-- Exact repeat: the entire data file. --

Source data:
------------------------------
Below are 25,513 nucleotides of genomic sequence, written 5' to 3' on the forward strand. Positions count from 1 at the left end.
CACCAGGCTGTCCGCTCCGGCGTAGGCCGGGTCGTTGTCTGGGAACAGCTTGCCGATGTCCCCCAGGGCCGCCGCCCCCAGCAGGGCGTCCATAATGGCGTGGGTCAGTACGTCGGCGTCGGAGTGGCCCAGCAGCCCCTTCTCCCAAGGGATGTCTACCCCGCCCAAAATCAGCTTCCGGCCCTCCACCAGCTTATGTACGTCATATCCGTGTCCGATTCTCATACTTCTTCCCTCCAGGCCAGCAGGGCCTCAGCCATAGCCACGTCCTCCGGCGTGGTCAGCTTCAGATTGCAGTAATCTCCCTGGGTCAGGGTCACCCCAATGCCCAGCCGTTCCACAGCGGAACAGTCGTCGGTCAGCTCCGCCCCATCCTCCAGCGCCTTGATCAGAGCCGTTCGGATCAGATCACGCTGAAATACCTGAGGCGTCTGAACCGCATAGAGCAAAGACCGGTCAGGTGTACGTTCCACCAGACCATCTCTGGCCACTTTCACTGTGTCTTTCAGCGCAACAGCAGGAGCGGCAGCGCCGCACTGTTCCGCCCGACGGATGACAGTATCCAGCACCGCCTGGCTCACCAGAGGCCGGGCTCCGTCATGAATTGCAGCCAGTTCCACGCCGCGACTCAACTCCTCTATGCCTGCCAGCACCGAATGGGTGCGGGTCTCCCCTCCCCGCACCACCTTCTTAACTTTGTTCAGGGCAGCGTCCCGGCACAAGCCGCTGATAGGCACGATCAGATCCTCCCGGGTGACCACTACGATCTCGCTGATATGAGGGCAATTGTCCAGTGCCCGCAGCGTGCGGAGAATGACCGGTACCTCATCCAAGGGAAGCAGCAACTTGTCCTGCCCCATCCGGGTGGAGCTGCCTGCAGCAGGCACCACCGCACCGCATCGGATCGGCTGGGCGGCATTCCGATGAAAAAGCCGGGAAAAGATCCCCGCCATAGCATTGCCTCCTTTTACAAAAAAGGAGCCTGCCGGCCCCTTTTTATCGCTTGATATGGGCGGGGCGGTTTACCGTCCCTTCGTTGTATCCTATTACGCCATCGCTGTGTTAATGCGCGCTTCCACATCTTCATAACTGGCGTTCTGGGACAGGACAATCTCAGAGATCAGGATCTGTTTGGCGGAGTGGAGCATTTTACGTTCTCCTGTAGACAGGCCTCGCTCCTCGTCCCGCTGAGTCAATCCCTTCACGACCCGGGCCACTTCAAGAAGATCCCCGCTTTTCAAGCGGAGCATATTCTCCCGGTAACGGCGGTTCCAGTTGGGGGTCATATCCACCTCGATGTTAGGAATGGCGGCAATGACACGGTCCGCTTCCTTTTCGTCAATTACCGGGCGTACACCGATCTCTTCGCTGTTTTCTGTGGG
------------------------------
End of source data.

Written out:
Below are 25,513 nucleotides of genomic sequence, written 5' to 3' on the forward strand. Positions count from 1 at the left end.
CACCAGGCTGTCCGCTCCGGCGTAGGCCGGGTCGTTGTCTGGGAACAGCTTGCCGATGTCCCCCAGGGCCGCCGCCCCCAGCAGGGCGTCCATAATGGCGTGGGTCAGTACGTCGGCGTCGGAGTGGCCCAGCAGCCCCTTCTCCCAAGGGATGTCTACCCCGCCCAAAATCAGCTTCCGGCCCTCCACCAGCTTATGTACGTCATATCCGTGTCCGATTCTCATACTTCTTCCCTCCAGGCCAGCAGGGCCTCAGCCATAGCCACGTCCTCCGGCGTGGTCAGCTTCAGATTGCAGTAATCTCCCTGGGTCAGGGTCACCCCAATGCCCAGCCGTTCCACAGCGGAACAGTCGTCGGTCAGCTCCGCCCCATCCTCCAGCGCCTTGATCAGAGCCGTTCGGATCAGATCACGCTGAAATACCTGAGGCGTCTGAACCGCATAGAGCAAAGACCGGTCAGGTGTACGTTCCACCAGACCATCTCTGGCCACTTTCACTGTGTCTTTCAGCGCAACAGCAGGAGCGGCAGCGCCGCACTGTTCCGCCCGACGGATGACAGTATCCAGCACCGCCTGGCTCACCAGAGGCCGGGCTCCGTCATGAATTGCAGCCAGTTCCACGCCGCGACTCAACTCCTCTATGCCTGCCAGCACCGAATGGGTGCGGGTCTCCCCTCCCCGCACCACCTTCTTAACTTTGTTCAGGGCAGCGTCCCGGCACAAGCCGCTGATAGGCACGATCAGATCCTCCCGGGTGACCACTACGATCTCGCTGATATGAGGGCAATTGTCCAGTGCCCGCAGCGTGCGGAGAATGACCGGTACCTCATCCAAGGGAAGCAGCAACTTGTCCTGCCCCATCCGGGTGGAGCTGCCTGCAGCAGGCACCACCGCACCGCATCGGATCGGCTGGGCGGCATTCCGATGAAAAAGCCGGGAAAAGATCCCCGCCATAGCATTGCCTCCTTTTACAAAAAAGGAGCCTGCCGGCCCCTTTTTATCGCTTGATATGGGCGGGGCGGTTTACCGTCCCTTCGTTGTATCCTATTACGCCATCGCTGTGTTAATGCGCGCTTCCACATCTTCATAACTGGCGTTCTGGGACAGGACAATCTCAGAGATCAGGATCTGTTTGGCGGAGTGGAGCATTTTACGTTCTCCTGTAGACAGGCCTCGCTCCTCGTCCCGCTGAGTCAATCCCTTCACGACCCGGGCCACTTCAAGAAGATCCCCGCTTTTCAAGCGGAGCATATTCTCCCGGTAACGGCGGTTCCAGTTGGGGGTCATATCCACCTCGATGTTAGGAATGGCGGCAATGACACGGTCCGCTTCCTTTTCGTCAATTACCGGGCGTACACCGATCTCTTCGCTGTTTTCTGTGGG